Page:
Speed Reads


Genius students use 3D printer to make an arm for young boy

Alex Pring was finally able to hug his mother for the first time at age 6, and it was a big deal. Alex was born missing most of his right arm, and hugging was something he couldn't do before getting a specialized prosthetic created by a 3D printer.

"When he hugged me with two hands, he just didn't let go," Alyson Pring told the Orlando Sentinel. She believes the arm will help her son "see future possibilities and make them seem all the more reachable."

It's difficult for prosthetics to be made for children because the parts have to be so small, and it's also rare for insurance to pay, since they have to be replaced as the child grows. Wanting to find help for her son, Pring turned to e-NABLE, a network comprised of volunteer students, engineers, professors, and occupational therapists with the goal of aiding children without hands.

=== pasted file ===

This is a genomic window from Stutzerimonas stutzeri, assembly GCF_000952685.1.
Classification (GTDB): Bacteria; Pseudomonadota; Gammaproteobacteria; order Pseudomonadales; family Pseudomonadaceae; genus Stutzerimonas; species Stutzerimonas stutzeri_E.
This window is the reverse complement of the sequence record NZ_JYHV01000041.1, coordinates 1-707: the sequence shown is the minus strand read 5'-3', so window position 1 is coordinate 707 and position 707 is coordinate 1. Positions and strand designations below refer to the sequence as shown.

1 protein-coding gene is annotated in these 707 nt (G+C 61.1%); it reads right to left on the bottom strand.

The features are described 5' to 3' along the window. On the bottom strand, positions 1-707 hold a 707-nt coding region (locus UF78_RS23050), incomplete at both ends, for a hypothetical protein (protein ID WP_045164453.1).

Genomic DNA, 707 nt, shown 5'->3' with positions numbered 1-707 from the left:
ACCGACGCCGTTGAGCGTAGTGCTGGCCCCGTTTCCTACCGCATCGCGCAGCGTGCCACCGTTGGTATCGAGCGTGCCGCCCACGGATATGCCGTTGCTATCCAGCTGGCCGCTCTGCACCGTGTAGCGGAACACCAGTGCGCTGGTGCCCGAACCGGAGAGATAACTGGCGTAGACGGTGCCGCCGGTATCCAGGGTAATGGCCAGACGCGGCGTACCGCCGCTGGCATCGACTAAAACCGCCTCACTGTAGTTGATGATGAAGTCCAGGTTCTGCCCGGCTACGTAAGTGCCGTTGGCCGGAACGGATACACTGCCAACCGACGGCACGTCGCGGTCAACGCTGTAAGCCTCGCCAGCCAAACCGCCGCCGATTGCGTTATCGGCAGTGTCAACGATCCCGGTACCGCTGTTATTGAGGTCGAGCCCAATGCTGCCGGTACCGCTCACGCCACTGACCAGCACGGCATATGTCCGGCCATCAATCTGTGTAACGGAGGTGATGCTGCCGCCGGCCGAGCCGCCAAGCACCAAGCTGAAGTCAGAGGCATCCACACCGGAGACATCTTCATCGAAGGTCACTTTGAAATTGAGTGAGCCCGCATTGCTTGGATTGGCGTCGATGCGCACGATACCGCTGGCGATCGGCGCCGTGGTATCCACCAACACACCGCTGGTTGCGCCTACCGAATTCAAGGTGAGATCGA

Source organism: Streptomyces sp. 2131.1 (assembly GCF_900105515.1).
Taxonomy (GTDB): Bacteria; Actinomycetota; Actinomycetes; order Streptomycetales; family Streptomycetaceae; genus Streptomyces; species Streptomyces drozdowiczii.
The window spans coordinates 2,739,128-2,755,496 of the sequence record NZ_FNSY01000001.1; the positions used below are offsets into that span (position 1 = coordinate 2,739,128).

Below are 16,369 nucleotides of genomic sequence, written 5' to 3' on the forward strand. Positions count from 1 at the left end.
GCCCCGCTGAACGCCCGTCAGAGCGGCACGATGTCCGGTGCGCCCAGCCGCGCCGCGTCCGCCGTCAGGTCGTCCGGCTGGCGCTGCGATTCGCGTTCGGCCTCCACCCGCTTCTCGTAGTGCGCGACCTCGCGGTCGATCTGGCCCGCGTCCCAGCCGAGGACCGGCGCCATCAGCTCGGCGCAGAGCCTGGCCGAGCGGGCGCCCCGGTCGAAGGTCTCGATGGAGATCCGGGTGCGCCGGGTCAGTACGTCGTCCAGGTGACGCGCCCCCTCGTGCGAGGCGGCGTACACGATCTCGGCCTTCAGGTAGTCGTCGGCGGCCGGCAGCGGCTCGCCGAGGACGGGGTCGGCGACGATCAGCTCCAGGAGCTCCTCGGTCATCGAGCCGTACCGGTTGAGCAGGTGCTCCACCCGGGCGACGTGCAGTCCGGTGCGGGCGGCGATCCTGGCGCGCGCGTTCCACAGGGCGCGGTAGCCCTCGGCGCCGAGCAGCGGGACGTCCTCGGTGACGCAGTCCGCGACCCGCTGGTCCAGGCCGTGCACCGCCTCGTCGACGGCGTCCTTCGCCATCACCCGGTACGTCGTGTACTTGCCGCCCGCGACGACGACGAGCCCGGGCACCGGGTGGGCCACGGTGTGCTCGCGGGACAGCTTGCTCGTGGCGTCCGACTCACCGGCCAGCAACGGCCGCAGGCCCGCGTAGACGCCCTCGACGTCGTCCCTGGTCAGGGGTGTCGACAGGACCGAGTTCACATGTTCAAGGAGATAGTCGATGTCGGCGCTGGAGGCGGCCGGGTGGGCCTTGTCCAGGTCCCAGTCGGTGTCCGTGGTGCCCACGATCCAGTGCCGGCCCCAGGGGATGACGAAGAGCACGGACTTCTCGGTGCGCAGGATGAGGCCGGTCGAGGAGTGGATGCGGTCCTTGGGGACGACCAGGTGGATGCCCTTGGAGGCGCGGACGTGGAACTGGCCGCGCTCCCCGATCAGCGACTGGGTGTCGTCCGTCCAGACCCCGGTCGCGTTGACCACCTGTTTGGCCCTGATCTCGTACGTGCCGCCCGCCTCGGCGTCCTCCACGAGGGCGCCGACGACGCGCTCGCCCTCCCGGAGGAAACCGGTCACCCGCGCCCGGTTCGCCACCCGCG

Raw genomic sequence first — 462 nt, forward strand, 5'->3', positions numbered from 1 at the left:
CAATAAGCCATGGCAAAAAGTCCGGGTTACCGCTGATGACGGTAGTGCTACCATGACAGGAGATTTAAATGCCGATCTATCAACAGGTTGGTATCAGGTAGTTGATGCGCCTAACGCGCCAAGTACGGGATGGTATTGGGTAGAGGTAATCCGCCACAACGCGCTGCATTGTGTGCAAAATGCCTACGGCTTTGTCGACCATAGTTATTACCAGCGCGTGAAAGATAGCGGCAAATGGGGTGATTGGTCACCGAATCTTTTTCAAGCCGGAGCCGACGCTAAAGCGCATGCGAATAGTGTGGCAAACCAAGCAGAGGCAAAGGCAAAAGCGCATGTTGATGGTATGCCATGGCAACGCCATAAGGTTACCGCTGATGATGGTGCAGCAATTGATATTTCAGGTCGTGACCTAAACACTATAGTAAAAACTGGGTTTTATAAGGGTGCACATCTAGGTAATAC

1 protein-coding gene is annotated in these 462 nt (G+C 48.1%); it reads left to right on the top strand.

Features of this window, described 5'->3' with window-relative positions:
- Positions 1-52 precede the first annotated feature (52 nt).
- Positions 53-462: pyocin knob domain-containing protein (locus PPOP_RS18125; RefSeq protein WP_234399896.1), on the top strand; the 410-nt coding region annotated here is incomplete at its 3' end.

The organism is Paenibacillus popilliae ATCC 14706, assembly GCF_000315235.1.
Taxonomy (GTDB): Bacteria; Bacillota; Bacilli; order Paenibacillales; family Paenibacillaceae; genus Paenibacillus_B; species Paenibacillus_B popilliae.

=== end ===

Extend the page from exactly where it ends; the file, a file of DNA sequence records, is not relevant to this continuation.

Albert Manero, a Ph.D. candidate in mechanical engineering at the University of Central Florida, quickly went to work with a team to create a bionic arm for Alex. It took seven weeks, and was fitted on Alex in early July. It cost less than $350 to make, and involved just a 3D printer, gears, and batteries. Alex uses several muscles to control the arm and hand, and "he learned pretty fast," Manero said.

The best part of this story? The prosthetic will help more than just Alex; the team uploaded the arm's blueprints onto the internet so anyone can download the documents and help a child in need. "My mother always taught us that we're supposed to help change the world," Manero said. "That's why we did it."